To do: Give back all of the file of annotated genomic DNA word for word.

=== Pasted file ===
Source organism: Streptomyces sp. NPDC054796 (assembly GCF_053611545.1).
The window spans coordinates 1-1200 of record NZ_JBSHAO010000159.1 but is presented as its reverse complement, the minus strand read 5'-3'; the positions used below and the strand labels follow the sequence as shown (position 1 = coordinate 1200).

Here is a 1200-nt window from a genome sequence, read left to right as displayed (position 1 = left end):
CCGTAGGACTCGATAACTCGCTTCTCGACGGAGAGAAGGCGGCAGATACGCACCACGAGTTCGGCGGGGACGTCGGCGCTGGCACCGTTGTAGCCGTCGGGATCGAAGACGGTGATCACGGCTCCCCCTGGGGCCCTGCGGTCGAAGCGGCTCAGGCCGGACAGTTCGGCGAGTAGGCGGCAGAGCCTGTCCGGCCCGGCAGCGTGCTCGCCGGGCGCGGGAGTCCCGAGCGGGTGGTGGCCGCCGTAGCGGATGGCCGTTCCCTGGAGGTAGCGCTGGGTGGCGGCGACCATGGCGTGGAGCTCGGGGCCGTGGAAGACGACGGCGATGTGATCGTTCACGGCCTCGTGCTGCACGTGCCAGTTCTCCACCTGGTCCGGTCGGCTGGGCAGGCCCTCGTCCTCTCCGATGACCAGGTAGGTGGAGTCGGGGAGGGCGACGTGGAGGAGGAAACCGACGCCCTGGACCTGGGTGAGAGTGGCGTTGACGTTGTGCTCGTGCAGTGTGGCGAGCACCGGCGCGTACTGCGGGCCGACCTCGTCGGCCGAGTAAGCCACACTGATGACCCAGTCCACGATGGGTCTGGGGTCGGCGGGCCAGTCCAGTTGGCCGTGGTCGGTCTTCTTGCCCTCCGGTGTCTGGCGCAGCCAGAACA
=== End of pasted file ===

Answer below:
Source organism: Streptomyces sp. NPDC054796 (assembly GCF_053611545.1).
The window spans coordinates 1-1200 of record NZ_JBSHAO010000159.1 but is presented as its reverse complement, the minus strand read 5'-3'; the positions used below and the strand labels follow the sequence as shown (position 1 = coordinate 1200).

Here is a 1200-nt window from a genome sequence, read left to right as displayed (position 1 = left end):
CCGTAGGACTCGATAACTCGCTTCTCGACGGAGAGAAGGCGGCAGATACGCACCACGAGTTCGGCGGGGACGTCGGCGCTGGCACCGTTGTAGCCGTCGGGATCGAAGACGGTGATCACGGCTCCCCCTGGGGCCCTGCGGTCGAAGCGGCTCAGGCCGGACAGTTCGGCGAGTAGGCGGCAGAGCCTGTCCGGCCCGGCAGCGTGCTCGCCGGGCGCGGGAGTCCCGAGCGGGTGGTGGCCGCCGTAGCGGATGGCCGTTCCCTGGAGGTAGCGCTGGGTGGCGGCGACCATGGCGTGGAGCTCGGGGCCGTGGAAGACGACGGCGATGTGATCGTTCACGGCCTCGTGCTGCACGTGCCAGTTCTCCACCTGGTCCGGTCGGCTGGGCAGGCCCTCGTCCTCTCCGATGACCAGGTAGGTGGAGTCGGGGAGGGCGACGTGGAGGAGGAAACCGACGCCCTGGACCTGGGTGAGAGTGGCGTTGACGTTGTGCTCGTGCAGTGTGGCGAGCACCGGCGCGTACTGCGGGCCGACCTCGTCGGCCGAGTAAGCCACACTGATGACCCAGTCCACGATGGGTCTGGGGTCGGCGGGCCAGTCCAGTTGGCCGTGGTCGGTCTTCTTGCCCTCCGGTGTCTGGCGCAGCCAGAACA